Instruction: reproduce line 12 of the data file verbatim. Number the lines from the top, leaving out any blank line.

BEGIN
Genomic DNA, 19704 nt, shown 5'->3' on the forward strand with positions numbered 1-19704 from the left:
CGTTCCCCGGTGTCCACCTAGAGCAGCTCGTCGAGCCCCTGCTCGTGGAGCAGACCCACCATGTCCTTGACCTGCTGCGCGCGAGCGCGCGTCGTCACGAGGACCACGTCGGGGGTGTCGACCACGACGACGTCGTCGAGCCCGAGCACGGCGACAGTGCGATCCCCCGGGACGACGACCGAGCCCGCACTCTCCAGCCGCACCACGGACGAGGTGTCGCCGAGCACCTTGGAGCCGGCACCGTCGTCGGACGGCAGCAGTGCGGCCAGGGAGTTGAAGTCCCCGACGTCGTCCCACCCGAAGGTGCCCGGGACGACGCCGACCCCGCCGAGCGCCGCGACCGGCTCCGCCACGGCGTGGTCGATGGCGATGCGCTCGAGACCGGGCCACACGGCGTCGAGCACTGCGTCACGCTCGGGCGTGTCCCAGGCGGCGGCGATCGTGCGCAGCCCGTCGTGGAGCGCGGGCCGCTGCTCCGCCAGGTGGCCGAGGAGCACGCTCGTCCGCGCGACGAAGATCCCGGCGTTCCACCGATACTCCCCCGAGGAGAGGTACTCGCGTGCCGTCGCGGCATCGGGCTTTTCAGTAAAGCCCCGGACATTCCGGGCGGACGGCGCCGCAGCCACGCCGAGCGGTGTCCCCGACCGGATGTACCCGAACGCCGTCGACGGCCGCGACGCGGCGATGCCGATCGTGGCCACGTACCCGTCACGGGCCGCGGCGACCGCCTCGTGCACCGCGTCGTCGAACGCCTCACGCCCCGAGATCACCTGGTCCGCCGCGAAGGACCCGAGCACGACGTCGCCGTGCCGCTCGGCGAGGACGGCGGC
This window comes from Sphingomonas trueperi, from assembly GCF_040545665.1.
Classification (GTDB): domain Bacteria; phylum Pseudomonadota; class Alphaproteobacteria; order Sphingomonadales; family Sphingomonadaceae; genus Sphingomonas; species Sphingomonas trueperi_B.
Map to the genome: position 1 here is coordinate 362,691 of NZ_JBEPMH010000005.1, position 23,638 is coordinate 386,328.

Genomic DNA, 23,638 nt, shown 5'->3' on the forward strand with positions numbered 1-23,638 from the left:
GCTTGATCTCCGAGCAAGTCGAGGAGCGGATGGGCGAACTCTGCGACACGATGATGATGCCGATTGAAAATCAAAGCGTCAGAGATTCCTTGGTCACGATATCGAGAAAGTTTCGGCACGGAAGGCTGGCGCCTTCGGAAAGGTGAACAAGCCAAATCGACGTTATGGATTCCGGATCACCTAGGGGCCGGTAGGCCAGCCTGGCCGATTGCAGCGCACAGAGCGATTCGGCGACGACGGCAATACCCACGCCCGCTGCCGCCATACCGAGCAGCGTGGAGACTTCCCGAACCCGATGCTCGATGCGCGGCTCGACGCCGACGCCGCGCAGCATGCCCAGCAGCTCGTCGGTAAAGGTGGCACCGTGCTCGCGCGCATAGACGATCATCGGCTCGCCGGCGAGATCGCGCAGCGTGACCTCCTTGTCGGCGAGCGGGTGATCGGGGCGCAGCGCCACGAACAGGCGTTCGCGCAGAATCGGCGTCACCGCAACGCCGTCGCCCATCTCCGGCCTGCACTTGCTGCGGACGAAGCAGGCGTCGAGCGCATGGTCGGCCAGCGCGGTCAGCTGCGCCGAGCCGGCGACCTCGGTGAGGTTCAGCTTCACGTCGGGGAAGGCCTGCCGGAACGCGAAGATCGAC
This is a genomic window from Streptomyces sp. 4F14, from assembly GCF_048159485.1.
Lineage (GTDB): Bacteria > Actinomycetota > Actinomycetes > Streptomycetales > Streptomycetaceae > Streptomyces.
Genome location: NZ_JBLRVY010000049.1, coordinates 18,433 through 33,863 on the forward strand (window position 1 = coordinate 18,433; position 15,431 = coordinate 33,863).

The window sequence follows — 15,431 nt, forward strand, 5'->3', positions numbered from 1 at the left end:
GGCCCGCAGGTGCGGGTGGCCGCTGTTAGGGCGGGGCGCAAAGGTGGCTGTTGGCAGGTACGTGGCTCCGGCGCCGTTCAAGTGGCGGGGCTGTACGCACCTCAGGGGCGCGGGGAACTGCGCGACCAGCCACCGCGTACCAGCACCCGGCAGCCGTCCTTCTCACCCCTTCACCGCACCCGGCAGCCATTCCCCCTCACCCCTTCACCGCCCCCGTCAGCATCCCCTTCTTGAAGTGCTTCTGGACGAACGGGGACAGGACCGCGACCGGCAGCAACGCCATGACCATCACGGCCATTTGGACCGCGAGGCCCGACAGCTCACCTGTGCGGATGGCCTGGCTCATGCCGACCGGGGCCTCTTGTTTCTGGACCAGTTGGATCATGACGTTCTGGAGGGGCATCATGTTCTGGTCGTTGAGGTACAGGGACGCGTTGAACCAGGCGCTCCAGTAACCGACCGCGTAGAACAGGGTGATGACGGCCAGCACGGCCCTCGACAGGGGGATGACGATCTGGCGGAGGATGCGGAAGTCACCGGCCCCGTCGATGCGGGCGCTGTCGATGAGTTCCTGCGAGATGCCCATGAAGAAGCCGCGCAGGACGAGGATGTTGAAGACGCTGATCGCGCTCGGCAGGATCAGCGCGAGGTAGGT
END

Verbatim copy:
GGCCCGCAGGTGCGGGTGGCCGCTGTTAGGGCGGGGCGCAAAGGTGGCTGTTGGCAGGTACGTGGCTCCGGCGCCGTTCAAGTGGCGGGGCTGTACGCACCTCAGGGGCGCGGGGAACTGCGCGACCAGCCACCGCGTACCAGCACCCGGCAGCCGTCCTTCTCACCCCTTCACCGCACCCGGCAGCCATTCCCCCTCACCCCTTCACCGCCCCCGTCAGCATCCCCTTCTTGAAGTGCTTCTGGACGAACGGGGACAGGACCGCGACCGGCAGCAACGCCATGACCATCACGGCCATTTGGACCGCGAGGCCCGACAGCTCACCTGTGCGGATGGCCTGGCTCATGCCGACCGGGGCCTCTTGTTTCTGGACCAGTTGGATCATGACGTTCTGGAGGGGCATCATGTTCTGGTCGTTGAGGTACAGGGACGCGTTGAACCAGGCGCTCCAGTAACCGACCGCGTAGAACAGGGTGATGACGGCCAGCACGGCCCTCGACAGGGGGATGACGATCTGGCGGAGGATGCGGAAGTCACCGGCCCCGTCGATGCGGGCGCTGTCGATGAGTTCCTGCGAGATGCCCATGAAGAAGCCGCGCAGGACGAGGATGTTGAAGACGCTGATCGCGCTCGGCAGGATCAGCGCGAGGTAGGT